Thus, from the outset, the Slovak National Theatre, located in the capital of Slovakia, played in Czech for Czech patrons. Moreover, Magyar and German audiences were more than generously catered for by the authorities: the city's Municipal Theatre, the venue of the Slovak National Theatre, was always made available a few nights in the week for visiting Magyar and Austrian companies from Budapest and Vienna. There were also occasional visits by Czech theatres from Prague and other towns.
 
The twenties and thirties were marked by a lengthy fight to make the Slovak National Theatre Slovak; in other words, to make of it a place in which Slovak theatre culture could evolve. The state of affairs born of a misguided conception meant that particularly the first decade after the war was one of chaos, frequent changes of manager (one of whom, Oskar Nedbal, even committed suicide), muddled objectives, principled departures and, ultimately, the arrival of Slovak actors and directors. Starting at the end of the 1920s it proved possible first of all to stabilise the opera and ballet companies, perhaps because their genres are not so immediately involved with the sensitive issue of national language. But both were also fortunate in being headed by exceptional and broad-minded individuals - Oskar and Karel Nedbal for opera and the Italian Achille Viscusi for ballet - who managed to invoke the trends current in Europe at the time. In the 1930s Bratislava opera became a notable fixture on the central European map. Distinguished singers from abroad performed here, the first Slovak operas were staged (Jan Levoslav Bella's Kovac Wieland - Wieland Smith in 1926; Viliam Figus-Bystry's Detvan in 1928), and it was here that in 1935 Dmitri Shostakovich's Lady Macbeth of the Mtsensk District (Katerina Izmaylova) received its European premiere.
 
The drama company remained throughout the 1920s no more than a provincial Czech theatre. Only the sustained political pressure of Andrej Hlinka and his confederates obliged the management of the Slovak National Theatre in 1932 to create a separate company, headed by director Janko Borodac, performing in Slovak. Even so, this national institution of the Slovaks retained its Czech company, led by Viktor Sulc. This Solomonic judgement remained in force until 1938. The period also saw the buttressing of Slovak theatre by the creation of the first theatre school, an Academy of Music and Drama (Hudobna a dramaticka akademia) in Bratislava.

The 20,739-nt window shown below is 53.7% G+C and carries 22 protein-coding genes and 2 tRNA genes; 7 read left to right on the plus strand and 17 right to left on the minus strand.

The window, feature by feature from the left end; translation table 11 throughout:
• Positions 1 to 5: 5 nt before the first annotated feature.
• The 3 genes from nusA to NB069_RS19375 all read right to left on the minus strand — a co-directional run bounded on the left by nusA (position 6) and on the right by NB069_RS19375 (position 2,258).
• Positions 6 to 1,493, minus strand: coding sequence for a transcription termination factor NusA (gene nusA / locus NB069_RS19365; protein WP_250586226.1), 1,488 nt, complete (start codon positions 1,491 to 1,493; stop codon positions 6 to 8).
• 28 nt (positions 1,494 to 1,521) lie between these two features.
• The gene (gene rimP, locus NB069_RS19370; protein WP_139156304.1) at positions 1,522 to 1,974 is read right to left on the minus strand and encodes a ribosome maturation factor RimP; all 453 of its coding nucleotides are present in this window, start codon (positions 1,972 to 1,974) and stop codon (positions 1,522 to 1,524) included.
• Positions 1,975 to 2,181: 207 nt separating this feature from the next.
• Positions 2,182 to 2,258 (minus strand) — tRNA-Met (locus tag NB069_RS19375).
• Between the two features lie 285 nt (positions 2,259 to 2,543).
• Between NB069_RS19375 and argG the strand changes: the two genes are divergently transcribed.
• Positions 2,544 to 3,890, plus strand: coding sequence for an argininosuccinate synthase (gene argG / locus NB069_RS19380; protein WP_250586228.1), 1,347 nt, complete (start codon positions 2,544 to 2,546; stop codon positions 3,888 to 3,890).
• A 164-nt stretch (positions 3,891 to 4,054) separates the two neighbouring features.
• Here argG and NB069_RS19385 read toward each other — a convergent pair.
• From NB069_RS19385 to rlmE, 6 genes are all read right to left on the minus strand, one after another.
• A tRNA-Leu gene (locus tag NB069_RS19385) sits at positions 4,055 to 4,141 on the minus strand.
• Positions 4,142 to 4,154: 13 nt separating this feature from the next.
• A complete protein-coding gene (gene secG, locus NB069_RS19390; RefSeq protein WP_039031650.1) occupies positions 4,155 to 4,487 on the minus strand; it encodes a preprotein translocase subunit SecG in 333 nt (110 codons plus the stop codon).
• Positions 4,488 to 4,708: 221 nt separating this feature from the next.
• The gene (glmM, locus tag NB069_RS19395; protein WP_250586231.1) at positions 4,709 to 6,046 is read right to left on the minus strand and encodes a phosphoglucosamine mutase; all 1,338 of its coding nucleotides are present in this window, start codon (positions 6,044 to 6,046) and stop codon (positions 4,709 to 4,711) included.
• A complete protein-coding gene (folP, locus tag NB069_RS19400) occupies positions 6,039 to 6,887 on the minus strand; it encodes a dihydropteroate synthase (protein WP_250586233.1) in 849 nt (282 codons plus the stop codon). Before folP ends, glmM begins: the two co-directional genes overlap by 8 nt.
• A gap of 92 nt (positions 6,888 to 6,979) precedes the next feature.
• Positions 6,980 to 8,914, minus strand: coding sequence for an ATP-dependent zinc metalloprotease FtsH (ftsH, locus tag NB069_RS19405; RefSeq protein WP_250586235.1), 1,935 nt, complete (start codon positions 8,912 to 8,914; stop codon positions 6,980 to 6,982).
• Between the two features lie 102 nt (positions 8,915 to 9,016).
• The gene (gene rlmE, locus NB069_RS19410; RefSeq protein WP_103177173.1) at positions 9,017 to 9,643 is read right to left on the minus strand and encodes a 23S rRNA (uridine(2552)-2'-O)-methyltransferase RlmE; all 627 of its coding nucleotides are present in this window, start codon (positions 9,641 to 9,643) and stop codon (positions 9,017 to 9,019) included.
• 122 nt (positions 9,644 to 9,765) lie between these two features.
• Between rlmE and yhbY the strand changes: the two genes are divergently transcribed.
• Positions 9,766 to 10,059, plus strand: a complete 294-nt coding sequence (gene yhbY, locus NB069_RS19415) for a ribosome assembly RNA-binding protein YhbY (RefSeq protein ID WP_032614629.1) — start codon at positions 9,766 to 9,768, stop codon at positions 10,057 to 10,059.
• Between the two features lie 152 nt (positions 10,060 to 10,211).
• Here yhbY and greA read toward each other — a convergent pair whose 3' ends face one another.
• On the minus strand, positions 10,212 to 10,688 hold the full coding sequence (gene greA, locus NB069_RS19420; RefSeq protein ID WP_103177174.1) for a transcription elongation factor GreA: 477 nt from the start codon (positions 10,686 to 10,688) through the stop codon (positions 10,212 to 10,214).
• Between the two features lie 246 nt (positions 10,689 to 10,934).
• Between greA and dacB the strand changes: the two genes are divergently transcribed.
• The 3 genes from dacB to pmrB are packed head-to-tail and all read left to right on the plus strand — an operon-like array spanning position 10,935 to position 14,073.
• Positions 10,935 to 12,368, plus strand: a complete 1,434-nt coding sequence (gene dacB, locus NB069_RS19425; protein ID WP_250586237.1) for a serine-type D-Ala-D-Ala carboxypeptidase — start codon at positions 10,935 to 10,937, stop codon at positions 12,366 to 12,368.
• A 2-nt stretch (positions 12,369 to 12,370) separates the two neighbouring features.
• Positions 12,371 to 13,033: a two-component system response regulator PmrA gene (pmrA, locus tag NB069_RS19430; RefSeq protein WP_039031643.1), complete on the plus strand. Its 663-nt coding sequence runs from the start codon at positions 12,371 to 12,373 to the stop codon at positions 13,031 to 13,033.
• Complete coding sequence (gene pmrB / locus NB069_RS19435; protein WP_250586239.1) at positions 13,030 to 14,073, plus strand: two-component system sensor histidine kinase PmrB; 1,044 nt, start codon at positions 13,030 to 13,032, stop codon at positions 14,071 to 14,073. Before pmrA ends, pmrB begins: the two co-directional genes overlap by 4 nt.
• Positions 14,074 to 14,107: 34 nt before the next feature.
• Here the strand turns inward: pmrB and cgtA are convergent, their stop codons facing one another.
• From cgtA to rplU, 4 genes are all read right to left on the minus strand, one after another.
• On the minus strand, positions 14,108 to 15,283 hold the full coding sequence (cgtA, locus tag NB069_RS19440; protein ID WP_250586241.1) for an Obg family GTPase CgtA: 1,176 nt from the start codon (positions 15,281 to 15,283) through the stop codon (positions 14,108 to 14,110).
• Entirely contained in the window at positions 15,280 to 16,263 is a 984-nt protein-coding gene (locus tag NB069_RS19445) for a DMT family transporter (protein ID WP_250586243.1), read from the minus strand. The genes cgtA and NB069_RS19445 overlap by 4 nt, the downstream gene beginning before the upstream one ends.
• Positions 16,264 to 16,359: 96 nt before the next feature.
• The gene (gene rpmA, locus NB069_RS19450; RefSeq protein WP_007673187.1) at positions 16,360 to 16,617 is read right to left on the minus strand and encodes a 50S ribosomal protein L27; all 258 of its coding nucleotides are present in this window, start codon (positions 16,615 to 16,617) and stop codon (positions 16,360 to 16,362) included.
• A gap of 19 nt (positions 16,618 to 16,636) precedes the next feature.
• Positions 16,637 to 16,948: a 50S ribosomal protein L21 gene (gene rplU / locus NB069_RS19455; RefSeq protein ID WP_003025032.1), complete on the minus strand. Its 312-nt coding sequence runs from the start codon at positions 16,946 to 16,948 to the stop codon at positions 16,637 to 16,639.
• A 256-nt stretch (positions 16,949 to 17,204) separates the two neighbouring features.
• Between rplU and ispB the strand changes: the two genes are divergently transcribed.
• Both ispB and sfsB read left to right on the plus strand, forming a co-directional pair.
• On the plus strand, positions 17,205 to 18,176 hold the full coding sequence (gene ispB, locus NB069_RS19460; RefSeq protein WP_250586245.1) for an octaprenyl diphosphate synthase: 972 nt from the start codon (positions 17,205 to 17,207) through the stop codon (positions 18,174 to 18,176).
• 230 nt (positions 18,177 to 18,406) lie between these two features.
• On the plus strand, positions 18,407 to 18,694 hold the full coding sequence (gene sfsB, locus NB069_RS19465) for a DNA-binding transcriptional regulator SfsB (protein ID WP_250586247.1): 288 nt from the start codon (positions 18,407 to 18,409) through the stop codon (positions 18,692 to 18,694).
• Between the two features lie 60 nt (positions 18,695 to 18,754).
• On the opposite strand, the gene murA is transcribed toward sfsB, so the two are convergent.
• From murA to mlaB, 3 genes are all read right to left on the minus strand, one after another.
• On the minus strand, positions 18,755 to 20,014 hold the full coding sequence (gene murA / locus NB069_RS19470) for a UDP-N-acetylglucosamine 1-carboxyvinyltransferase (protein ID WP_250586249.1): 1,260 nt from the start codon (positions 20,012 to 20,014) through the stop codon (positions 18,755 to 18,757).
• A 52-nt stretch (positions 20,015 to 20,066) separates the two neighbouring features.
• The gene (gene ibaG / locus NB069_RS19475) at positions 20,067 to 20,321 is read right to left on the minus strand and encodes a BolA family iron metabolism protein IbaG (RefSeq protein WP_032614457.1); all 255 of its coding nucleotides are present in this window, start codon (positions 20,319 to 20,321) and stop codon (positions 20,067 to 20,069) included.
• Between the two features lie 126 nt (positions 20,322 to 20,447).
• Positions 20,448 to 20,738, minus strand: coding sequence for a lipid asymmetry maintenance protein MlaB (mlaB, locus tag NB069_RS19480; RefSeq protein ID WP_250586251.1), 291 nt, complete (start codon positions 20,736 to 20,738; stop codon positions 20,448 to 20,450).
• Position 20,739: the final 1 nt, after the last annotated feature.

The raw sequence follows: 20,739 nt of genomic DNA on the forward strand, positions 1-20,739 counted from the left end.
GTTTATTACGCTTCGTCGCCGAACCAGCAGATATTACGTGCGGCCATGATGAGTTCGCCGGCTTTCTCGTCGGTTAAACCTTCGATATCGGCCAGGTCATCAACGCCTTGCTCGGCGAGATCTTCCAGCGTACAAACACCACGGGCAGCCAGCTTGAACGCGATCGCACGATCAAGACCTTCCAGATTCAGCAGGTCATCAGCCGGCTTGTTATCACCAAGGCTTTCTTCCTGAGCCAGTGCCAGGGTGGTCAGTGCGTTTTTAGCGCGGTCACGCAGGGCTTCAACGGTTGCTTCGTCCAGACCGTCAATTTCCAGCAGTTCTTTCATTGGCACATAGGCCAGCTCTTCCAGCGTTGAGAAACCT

The only other professional theatre to come into being at that time was in Kosice, but this endured only from 1924 to 1930, to be re-established in 1937. However, when Miklos Horthy's fascist Magyar troops entered the city (1938) the Slovak theatre there was abolished and was revived only after the Second World War.
 
Puppet theatre in those decades built on the fine tradition of the Strazan family, but still remained in the hands of small operators who received no interest or support from the Czecho-Slovak state.
 
Nineteen years in the life of the Slovak theatre (1920-1938) were marked, then, by the fiction of the Czechoslovak nation, which relegated it to a status of backwater. And yet, even at the beginning of the century there had emerged the formidable individuals who had laid the foundations of Slovak theatre culture: writers and dramatists Jozef Gregor Tajovsky, Pavol Orszagh Hviezdoslav, Ivan Stodola, the symbolist Vladimir Hurban Vladimirov and Julius Barc-Ivan; directors Janko Borodac, Jan Jamnicky and Ferdinand Hoffmann; actors Andrej Bagar, Frantisek Dibarbora, Olga Orszaghova-Borodacova, Hana Melickova, Martin Gregor and Ondrej Jariabek, and subsequently Mikulas Huba, Viliam Zaborsky, Frantisek Zvarik, Gustav Valach, Ladislav Chudik, Maria Prechovska, Maria Kralovicova; and opera singers Janko Blaho, Helena Bartosova, Stefan Hoza, Margita Cesanyiova, Maria Kisonova-Hubova, Rudolf Petrak and Emil Schutz.


III.
 
By the 1930s, and after decades of hardship, Slovak theatre had the necessary basis for a sharp upturn. As mentioned, the first positive signs of this came in the Slovak National Theatre's opera company, and it was a trend that continued throughout the decade and into the 1940s, culminating in 1949 with the staging of the most successful Slovak opera to date, The Whirlpool - Krutnava by Eugen Suchon. There were changes to the good, too, in the drama, bringing fruits in the 1930s and 1940s, the trend here being sustained until 1948. The ballet corps had been moving towards a professional standard - thanks to maitre de ballet and choreographer Achille Viscusi - from as early as the 1920s.
 
It is a paradox that the first apogee of Slovak theatre, when a number of outstanding achievements were recorded, should come at the end of the 1930s and the first half of the following decade - in other words, at the time of the Second World War. Slovakia found itself between two totalitarian states - Nazi Germany and the Stalinist Soviet Union. As a consequence of internal division in Czecho-Slovakia, when the maintenance of centralist pressure and the stifling of democratic principles of autonomy by Prague proved no longer tolerable, demands for the independence of Slovakia became the more clamorous. This coincided with Hitler's efforts to incorporate the Czech lands and Moravia into the German Reich. In 1939 the Slovak Republic was formed, Jozef Tiso becoming its president. It was a republic fettered by the powerful influence of Germany, which assumed the new state into its protective zone, with all the familiar negative consequences this entailed.